by Diane Spicer
This page explains how to make the best hiking food Vitamin C choices.
You already know that great backpacking and day hiking food keeps you going strong, tastes great, and is easy to pack.
Other options you might like to explore: (coming soon)
I'll be honest with you here.
Day hikers have a huge advantage over backpackers.
So let's get the best day hiking food ideas covered quickly, and then solve the tougher problem!
Vitamin C is an antioxidant, meaning that it does these nice things for your hard working hiking body:
When you're putting together your day hike lunch, include:
More, slightly sneaky ways, to include a big dose of vitamin C:
Notice that these foods are not very calorie dense, so be sure to surround them with other foods that deliver the carbohydrates you need to keep hiking: whole grain crackers, bread, pita, or bagels.
And cold slices of fruit and veggies won't be appealing on a cold weather hike.
So just to be safe, keep reading for more choices...
Things get a little scarce in the Vitamin C department when you're out on a backpacking trip.
One of your best bests is dried fruit.
This is my favorite low cost source for dried fruit that satisfies my craving for sweet, chewy goodness while delivering C to my cells: Kirkland brand.
Fresh berries are chock full of vitamin C, but if you're not hiking in the right area in the right season, good luck with that.
Instead, you can carry freeze dried raspberries, like these.
However, their bulky packaging will take up space in your backpack.
And these freeze dried options don't deliver a lot of calories (which translates into a poor source of muscle fuel).
They taste SO GOOD after a few days on the trail!
So bring at least a small serving for a great ending to your dinner.
Tip: These need to be kept away from moisture, or you'll end up chewing a weirdly textured dessert. Double bag them!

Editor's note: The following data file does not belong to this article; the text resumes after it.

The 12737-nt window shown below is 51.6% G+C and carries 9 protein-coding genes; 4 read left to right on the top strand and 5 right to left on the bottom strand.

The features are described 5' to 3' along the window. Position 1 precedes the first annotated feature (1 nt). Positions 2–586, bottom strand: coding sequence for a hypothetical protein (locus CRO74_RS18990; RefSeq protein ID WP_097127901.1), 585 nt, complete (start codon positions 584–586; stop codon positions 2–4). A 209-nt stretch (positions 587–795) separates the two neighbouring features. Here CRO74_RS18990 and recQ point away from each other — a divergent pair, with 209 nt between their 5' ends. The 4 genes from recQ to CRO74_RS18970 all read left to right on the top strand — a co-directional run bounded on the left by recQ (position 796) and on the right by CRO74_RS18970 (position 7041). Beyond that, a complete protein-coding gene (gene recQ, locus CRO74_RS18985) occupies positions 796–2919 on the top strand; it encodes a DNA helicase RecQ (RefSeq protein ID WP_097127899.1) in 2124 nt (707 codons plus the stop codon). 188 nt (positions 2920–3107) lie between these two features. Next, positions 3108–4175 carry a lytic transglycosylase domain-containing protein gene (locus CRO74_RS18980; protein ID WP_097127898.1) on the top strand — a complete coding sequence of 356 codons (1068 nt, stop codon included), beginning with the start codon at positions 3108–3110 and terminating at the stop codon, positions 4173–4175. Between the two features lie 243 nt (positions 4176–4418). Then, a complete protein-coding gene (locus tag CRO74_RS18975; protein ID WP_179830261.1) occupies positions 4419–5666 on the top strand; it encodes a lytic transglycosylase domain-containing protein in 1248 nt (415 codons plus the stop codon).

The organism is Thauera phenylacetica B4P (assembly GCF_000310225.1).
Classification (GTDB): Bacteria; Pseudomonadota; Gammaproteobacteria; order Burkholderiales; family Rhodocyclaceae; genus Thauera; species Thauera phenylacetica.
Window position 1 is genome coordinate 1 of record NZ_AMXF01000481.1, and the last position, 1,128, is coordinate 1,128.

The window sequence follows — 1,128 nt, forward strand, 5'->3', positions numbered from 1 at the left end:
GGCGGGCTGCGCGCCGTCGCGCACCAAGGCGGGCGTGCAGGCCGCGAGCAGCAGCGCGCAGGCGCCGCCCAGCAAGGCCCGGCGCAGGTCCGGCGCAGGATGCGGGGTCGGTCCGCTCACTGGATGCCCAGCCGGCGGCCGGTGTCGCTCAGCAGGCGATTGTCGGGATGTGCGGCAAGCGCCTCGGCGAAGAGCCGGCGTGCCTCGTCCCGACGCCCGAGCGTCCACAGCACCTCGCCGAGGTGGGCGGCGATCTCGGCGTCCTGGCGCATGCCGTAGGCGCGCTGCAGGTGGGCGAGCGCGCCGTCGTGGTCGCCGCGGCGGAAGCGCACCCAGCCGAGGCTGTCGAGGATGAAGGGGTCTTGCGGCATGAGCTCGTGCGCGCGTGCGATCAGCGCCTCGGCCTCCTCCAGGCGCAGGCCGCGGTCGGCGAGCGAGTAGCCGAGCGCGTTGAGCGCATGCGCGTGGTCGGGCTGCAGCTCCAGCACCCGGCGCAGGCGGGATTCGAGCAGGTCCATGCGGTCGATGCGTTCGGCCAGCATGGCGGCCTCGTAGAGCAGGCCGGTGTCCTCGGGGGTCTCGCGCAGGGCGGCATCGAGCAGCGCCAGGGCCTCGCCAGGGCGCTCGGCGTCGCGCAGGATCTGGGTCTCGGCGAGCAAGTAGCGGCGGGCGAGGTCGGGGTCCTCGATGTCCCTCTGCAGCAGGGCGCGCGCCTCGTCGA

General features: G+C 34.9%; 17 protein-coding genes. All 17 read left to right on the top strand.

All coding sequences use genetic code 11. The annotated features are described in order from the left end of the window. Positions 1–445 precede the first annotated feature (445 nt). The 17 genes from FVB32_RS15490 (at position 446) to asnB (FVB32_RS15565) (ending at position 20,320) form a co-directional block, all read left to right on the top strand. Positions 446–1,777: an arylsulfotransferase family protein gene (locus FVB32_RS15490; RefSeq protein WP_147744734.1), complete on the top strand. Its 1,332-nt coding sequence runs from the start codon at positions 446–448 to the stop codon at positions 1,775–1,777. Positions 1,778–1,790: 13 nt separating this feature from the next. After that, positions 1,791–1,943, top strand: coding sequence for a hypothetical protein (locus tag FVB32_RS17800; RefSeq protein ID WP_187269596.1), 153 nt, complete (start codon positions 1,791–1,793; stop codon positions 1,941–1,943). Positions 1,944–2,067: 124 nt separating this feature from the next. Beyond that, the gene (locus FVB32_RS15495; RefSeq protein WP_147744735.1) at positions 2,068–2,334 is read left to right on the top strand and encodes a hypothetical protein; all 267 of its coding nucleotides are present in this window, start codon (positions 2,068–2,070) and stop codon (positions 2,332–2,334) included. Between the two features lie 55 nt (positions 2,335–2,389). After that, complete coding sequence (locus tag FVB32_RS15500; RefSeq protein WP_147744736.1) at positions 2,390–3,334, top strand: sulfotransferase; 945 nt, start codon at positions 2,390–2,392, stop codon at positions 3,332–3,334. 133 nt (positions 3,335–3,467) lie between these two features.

Here's a fantastic way to deliver a wallop of vitamin C to your body, all in one sitting: dried tomatoes you can toss on top of your rice or grain based evening meal.
One serving is a powerhouse of vitamins:
Lightweight packets of powdered EmergenC have been known to travel with me not only on my backpacking journeys, but any time I travel out of my daily routine.
Try this sample pack to experiment with your favorite flavor(s).
You'll be getting antioxidants, but also plenty of B vitamins and electrolytes, all in one delicious serving to keep your taste buds from getting grumpy.
Tip: Also makes a flavorful warming beverage before sleep, useful for the rest-and-repair cycle your body will be undergoing.
While all of us need a daily dose of vitamin C (currently set at an average of 80 mg across both genders), if you're hiking AND in one of the following groups, you'll need to eat even more of the hiking foods mentioned here.
Not with water soluble (i.e. you pee out the excess amounts) vitamins like B and C, unless you decide to sit down and eat an entire pallet of dried fruit during your rest break.
Tip: Arrange for a helicopter to drop off the pallet beforehand.
One good feed back mechanism to watch for: diarrhea.
There are so many ways to stay healthy on the trail.
Vitamin C consumption is right up there at the top of the list.
Pick your favorite tips from the plethora of best hiking food vitamin C choices, and your mood, collagen, and serotonin levels will thank you.
If you need more hiking food suggestions, dip into this treasure trove.
Hope to C you on the trail ;)
Best Hiking Food: The Value of Vitamin C
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Photo credits: All photos on this website were taken by David Midkiff or Diane Spicer.
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